Rodney Ellis

Shire born and bred, AND still to this day the only Australian to live and work in Rio de Janeiro and receive every belt from blue to black in Brazil!

Grading History

Major Achievements as a Competitor

  • NSW BJJ Federation State Champion at Purple Belt (2003) and Brown Belt (2004)
  • 2001, 2005 & 2007 Australasian Submission Wrestling Runner Up (ADDC Qualifiers)
  • 2005 Rio de Janeiro State Runner-Up at Brown Belt
  • 2007 and 2009 Pan Pacific Jiu-Jitsu Champion at Black Belt
  • 2009 Australasian Submission Wrestling Champion (ADDC Qualifiers)
  • 2009 Professional Gi Champion (Australian Rep at 2010 Abu Dhabi Pro Gi)
  • ... countless other victories in Australian Open Championships and other Tournaments whilst living Rio de Janeiro
  • In 2001 he made his Professional MMA Debut in Tokyo Japan (SHOOTO)
  • In 2004 and 2005 he was a member of the Nova Uniao Professional MMA Team
Rodney with his two sons in 2019
4th Degree Black Belt - The highest ranked BJJ Instructor in the Sutherland Shire


Born in Cronulla, he was just 11 years old when he commenced training at Southern Cross Goshin Ju-Jitsu Ryu with Sensei Gordon Griffiths, in the Sydney suburb of Sylvania Heights.

As a child, Rodney was very eager to train. Normally being the first one at class, and the last one to leave. For several years, Gordon would take Rodney and a few of the other students, interstate for competitions and interclub training weekends. It was at one of these training weekends that Rodney first met Larry Papadopoulos. At that time Larry was just starting to get into professional competition in Japan – Pancrase.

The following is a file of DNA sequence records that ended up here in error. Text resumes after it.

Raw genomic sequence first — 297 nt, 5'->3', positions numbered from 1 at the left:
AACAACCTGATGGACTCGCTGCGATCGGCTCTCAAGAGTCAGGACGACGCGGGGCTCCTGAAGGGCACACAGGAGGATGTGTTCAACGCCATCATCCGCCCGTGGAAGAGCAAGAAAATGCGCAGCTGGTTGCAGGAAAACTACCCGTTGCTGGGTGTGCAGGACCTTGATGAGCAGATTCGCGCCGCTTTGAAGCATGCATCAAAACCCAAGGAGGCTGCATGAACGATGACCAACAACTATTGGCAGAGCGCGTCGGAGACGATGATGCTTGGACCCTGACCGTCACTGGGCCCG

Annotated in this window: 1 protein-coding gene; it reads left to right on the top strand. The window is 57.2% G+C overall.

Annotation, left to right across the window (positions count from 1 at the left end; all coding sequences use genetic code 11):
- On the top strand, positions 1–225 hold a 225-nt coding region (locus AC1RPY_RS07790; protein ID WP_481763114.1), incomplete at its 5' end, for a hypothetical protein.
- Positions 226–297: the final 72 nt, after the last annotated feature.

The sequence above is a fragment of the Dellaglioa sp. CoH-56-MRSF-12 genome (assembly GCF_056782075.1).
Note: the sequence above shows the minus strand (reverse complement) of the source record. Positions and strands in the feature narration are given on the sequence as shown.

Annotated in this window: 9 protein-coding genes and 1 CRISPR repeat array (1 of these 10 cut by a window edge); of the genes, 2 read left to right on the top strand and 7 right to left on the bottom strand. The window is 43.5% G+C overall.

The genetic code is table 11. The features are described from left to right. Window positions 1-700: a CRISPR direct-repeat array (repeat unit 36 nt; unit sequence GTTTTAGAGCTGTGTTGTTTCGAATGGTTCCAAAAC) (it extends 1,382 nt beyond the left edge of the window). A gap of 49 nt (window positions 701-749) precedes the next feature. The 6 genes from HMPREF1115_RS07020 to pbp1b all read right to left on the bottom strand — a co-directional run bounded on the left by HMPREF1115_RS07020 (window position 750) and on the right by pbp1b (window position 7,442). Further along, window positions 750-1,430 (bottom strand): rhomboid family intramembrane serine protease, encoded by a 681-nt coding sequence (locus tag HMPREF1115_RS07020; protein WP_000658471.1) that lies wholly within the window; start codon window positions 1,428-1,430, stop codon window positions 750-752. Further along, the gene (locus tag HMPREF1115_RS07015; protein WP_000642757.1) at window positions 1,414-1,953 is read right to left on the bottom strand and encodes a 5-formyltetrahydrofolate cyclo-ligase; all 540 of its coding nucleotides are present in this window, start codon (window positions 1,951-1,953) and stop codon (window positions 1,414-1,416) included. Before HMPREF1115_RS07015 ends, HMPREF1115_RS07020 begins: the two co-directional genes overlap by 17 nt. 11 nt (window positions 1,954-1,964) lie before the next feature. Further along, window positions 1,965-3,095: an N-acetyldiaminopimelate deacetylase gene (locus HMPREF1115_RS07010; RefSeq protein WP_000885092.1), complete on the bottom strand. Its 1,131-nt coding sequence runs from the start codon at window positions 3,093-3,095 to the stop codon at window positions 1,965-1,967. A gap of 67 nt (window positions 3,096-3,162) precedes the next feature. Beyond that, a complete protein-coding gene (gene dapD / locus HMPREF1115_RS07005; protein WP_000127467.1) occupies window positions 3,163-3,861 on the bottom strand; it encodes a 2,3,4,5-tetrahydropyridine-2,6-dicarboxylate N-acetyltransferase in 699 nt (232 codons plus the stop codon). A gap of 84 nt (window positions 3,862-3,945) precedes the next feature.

In 1996, and at 18 years of age, Rodney had completed school and commenced studying IT in the Sydney CBD. As Larry’s gym was adjacent to the college, Rodney would leave class early to go and train.

To assist with his fights in Pancrase, Larry had assembled a strong group of around 20 guys who would train regularly. One of these was a Brazilian named Eduardo Duarte. In Australia to study English, Eduardo was a purple belt in Brazilian jiu-jitsu, a martial art which at that time was just starting to become popular throughout the world.

After around a year of training, Eduardo invited Rodney to travel with him to Rio de Janeiro for a holiday. Although the trip was primarily a holiday, incorporating Carnival, there were one or two training sessions mixed in.

Whilst there, in February of 1998, Rodney met Eduardo’s long time coach, Assed. At that time Assed was a 4th degree black belt in jiu-jitsu (now 6 th degree) and a 2nd degree black belt in Judo, and was still training with his coach, the master Osvaldo Alves . At the end of the trip, and on the final night of training, he presented Rodney with his blue belt. This now gave Rodney the coincidental rank of blue belt in both systems of jiu-jitsu (traditional and Brazilian).

The trip only increased Rodney’s thirst for knowledge. Upon returning home he attended a seminar that Larry had organised in Sydney with (then brown belt) John Donehue. Although Australian, John was living in Los Angeles and training with the Machados and also Gene Lebell.